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State Workers Make their Case for Keeping their Jobs

March 16, 2009

Olympia, WA – Tuesday is a "Statewide Day of Action" for the Washington Federation of State Employees. Union members will be contacting their legislators to protest the long list of potential cuts to state jobs, agencies and services being proposed to stem the flow of red ink in Washington's budget.

However, lawmakers insist there is no way around cutting some programs and services. When the next state budget forecast comes out Thursday, it is expected to show an $8 billion shortfall.

State government workers say their jobs have never been more critical than they are now, and they want to let lawmakers know how they feel about some of the potential cuts.

One worker who will be calling his legislators is Gabe Hall, a juvenile rehabilitation supervisor at Green Hill School, Chehalis. Green Hill houses the state's most violent juvenile offenders. Hall says a recent suggestion that it be closed to save money is alarming.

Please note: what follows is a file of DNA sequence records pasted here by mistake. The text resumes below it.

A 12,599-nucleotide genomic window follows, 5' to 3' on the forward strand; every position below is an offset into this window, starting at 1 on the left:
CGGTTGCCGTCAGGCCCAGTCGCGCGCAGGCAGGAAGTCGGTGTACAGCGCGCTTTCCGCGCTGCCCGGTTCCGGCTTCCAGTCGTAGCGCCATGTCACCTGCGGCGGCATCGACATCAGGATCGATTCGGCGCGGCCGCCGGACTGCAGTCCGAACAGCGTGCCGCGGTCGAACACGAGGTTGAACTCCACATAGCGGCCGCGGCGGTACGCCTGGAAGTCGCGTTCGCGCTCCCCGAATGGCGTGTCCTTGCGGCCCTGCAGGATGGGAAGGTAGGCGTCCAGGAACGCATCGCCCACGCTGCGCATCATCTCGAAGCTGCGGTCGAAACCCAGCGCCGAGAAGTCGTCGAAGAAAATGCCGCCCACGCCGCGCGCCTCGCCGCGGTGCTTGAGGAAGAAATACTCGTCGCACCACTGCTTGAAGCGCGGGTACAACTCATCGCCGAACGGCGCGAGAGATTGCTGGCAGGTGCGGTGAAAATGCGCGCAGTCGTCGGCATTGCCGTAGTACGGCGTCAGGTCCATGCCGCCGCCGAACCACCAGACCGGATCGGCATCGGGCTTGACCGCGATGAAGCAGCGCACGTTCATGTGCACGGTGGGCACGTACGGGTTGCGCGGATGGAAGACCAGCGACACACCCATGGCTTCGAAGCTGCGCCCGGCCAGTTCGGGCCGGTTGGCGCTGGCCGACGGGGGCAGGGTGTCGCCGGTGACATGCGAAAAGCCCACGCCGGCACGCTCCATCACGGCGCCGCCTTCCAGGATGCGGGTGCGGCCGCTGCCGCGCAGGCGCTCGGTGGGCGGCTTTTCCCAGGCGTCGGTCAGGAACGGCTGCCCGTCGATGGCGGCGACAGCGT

"If they were to close Green Hill and try to integrate that population out into the other three institutions, it really wouldn't be feasible. It would cost in excess of $40 million to make the other three institutions capable of taking our population."

Hall points out that employees at his facility have at least two years of training, and the state has spent $67 million updating the campus. The union says this is just one example of potential cuts that could do more harm than good for the state.

The state workers will be on phones and e-mailing to get their message across. They'll also participate in workshops. Hall says banding together with co-workers is an important step.

"It's a way of showing solidarity, at this point. It's a way of showing how important state workers are, and protesting the 'all-cuts' budget that Gov. Gregoire has proposed. It's not a good idea to try and cut state employees at a time when state services are going to be needed more than ever."


Chris Thomas, Public News Service - WA